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Publication numberUS5165061 A
Publication typeGrant
Application numberUS 07/624,331
Publication dateNov 17, 1992
Filing dateDec 7, 1990
Priority dateDec 8, 1989
Fee statusPaid
Also published asDE69018582D1, DE69018582T2, EP0431692A1, EP0431692B1
Publication number07624331, 624331, US 5165061 A, US 5165061A, US-A-5165061, US5165061 A, US5165061A
InventorsBontko Witteveen
Original AssigneeOce-Nederland B.V.
Export CitationBiBTeX, EndNote, RefMan
External Links: USPTO, USPTO Assignment, Espacenet
Stackable drop generator for an ink-jet printer
US 5165061 A
Abstract
A stackable drop generator for an ink-jet printer made up of a number of stackable elements in the form of flat plates, each plate comprising a pressure chamber, a supply chamber and a piezo-element for forming a pressure wave in the ink in the pressure chamber, and in which elements are so disposed on either side of a first or intermediate element such that the pressure chambers of the elements are not in line with the pressure chamber of the intermediate element.
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Claims(18)
I claim:
1. A stackable drop generator configuration for an ink-jet printer comprising a plurality of adjacent stackable elements in the form of flat plates, each element comprising a complete self-contained ink-jet system including a pressure chamber, an ink supply chamber communicating therewith, the pressure chamber being disposed with an opening throughout said element, a piezo-element for forming a pressure wave in ink in said pressure chamber, a nozzle with an inlet which leads into said pressure chamber and an outlet through which ink drops can be ejected from said pressure chamber, and openings which are in line with corresponding openings in each adjacent element through which fixing means can be disposed in order to enable a plurality of said elements to be accurately stacked, said elements being so disposed such that said pressure chambers of alternating elements do not overlap.
2. A stackable drop generator configuration according to claim 1, wherein said configuration is made up of a plurality of groups of identical elements, in which at least two elements of a first group are separated by an element of a second group.
3. A stackable drop generator according to claim 2, wherein identical elements of said first group provide a common ink supply chamber which does not communicate with a similar common supply chamber of elements of said second group, and in which each element of said first group has at least one passage opening in line with said ink supply chamber or chambers of said elements of said second group.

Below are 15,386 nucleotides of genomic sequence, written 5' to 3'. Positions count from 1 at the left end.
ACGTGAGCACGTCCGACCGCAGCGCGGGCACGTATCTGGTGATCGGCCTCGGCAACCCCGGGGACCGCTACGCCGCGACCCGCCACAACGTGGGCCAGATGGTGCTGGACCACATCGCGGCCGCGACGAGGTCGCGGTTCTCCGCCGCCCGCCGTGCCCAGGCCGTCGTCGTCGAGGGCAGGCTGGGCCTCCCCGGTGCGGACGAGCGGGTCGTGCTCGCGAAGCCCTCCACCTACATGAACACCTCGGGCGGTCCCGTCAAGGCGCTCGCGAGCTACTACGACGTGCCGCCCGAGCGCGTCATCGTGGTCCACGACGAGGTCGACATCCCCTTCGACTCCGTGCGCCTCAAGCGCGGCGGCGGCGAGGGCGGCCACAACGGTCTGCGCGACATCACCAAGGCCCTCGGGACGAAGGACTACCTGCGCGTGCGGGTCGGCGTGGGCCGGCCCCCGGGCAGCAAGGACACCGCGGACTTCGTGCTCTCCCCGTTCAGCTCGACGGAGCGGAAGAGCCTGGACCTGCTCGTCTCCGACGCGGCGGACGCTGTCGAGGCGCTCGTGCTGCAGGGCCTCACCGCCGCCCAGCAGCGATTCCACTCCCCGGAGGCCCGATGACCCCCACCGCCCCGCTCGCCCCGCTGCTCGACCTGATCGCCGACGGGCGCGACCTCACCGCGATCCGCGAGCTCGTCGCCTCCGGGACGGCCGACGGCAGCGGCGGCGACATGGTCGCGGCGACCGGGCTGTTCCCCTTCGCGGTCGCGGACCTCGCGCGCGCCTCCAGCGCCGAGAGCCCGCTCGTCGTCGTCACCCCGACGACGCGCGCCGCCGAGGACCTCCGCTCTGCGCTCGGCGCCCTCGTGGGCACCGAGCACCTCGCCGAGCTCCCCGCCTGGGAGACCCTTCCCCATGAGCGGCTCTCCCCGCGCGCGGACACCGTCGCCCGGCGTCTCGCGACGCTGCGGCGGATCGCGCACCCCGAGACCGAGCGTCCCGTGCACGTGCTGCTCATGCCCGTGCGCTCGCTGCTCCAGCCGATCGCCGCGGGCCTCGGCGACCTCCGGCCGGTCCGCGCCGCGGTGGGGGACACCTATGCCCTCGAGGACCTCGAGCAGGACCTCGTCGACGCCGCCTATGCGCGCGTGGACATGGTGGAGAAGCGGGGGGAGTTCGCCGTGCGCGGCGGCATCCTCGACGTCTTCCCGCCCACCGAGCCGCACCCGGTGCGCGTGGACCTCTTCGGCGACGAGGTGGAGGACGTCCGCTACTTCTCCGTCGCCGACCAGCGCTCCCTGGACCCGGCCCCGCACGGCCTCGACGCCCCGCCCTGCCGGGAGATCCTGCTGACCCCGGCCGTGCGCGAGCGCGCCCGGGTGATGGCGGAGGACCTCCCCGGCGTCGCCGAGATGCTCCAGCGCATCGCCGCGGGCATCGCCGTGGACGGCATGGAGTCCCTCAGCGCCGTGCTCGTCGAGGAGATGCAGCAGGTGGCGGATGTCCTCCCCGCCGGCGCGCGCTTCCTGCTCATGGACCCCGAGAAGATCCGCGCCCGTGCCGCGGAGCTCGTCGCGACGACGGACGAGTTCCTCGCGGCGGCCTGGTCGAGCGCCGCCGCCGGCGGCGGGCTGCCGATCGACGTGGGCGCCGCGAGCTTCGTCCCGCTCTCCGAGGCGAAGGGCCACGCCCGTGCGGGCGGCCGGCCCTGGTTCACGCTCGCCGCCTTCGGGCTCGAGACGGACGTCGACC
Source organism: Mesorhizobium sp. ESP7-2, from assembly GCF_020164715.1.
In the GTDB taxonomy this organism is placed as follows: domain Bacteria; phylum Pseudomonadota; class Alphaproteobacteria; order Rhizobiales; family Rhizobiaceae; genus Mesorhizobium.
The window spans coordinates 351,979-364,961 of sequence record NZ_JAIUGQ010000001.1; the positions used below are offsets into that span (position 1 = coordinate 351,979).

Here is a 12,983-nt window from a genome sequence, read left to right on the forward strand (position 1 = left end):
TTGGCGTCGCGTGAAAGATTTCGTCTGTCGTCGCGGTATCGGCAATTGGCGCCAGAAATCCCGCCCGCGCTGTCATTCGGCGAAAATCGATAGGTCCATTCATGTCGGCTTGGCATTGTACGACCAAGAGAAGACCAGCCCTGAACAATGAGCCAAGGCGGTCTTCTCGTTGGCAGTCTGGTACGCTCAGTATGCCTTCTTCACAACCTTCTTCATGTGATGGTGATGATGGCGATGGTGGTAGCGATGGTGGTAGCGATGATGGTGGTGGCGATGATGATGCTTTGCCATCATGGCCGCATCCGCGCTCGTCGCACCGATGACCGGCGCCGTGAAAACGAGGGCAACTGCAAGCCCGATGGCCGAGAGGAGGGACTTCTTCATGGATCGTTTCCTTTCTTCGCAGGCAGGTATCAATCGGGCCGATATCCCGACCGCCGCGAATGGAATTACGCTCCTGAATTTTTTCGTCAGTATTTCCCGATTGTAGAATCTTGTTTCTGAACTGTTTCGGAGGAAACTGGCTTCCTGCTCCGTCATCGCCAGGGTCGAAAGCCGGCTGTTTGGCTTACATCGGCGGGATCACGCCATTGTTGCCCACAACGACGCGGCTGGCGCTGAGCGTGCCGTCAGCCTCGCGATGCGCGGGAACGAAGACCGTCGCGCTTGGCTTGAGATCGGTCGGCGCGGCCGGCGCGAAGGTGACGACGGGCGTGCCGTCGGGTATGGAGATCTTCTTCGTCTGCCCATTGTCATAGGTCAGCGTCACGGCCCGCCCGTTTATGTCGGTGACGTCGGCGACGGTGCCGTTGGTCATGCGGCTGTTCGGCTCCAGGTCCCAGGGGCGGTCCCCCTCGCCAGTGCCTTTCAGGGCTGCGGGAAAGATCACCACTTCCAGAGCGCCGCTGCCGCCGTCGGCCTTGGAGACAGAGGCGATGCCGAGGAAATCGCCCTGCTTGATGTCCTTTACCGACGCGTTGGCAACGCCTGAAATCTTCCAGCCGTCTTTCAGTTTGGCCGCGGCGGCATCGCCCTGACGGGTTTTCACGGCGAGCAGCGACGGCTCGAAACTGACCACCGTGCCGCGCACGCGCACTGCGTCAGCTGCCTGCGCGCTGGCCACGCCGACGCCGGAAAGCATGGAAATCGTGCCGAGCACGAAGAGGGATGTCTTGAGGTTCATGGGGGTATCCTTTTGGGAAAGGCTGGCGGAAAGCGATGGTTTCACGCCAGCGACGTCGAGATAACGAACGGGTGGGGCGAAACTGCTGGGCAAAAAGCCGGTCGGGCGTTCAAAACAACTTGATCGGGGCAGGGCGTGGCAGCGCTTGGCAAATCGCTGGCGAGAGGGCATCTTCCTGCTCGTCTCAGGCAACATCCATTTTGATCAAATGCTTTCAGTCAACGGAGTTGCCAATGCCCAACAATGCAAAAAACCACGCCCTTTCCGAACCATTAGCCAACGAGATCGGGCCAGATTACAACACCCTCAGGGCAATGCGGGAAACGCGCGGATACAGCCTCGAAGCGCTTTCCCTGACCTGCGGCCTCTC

4. A stackable drop generator configuration according to any one of claims 1 or 2 or 3, wherein each element of said configuration comprises at least two separate pressure chambers, piezo-elements and nozzles.
5. A stackable drop generator according to any one of claims 1 or 2 or 3, wherein said nozzle is formed as a channel provided in one side of a respective element.
6. A stackable drop generator according to claim 3, further including a thin insulating foil disposed between at least two elements of said plurality of stackable elements, said foil being provided with openings corresponding to said supply chambers and said passage openings.
7. A stackable drop generator according to claim 1, wherein said respective elements are provided with upright edges around said chambers whereby sealing is obtained by localized surface pressure.
8. The stackable ink drop generator configuration of claim 1, wherein said piezo-element of said flat plate element further includes evaporation-applied electrodes on externally facing sides, one of said electrodes being connected to said element and another of said electrodes having a thin connecting foil to an exterior of said element through a cavity formed in a surface of said element.
9. A stackable ink drop generator as in claim 1, wherein each of said nozzles of said plurality of elements is formed as a channel in a same side of each element.
10. A stackable ink drop generator as in claim 1, wherein each of said nozzles of said plurality of elements is formed as a channel alternately in opposite sides of respective elements.
11. A stackable ink drop generator as in claim 4, wherein each element of said configuration comprises two separate pressure chambers, piezo-elements and nozzles, each of said nozzles of each element being formed as a channel offset on opposite sides of said respective element.
12. A stackable ink drop generator as in claim 4, wherein each element of said configuration comprises four separate pressure chambers, piezo-elements and nozzles, said nozzles of each element being formed as channels on a same side of each element.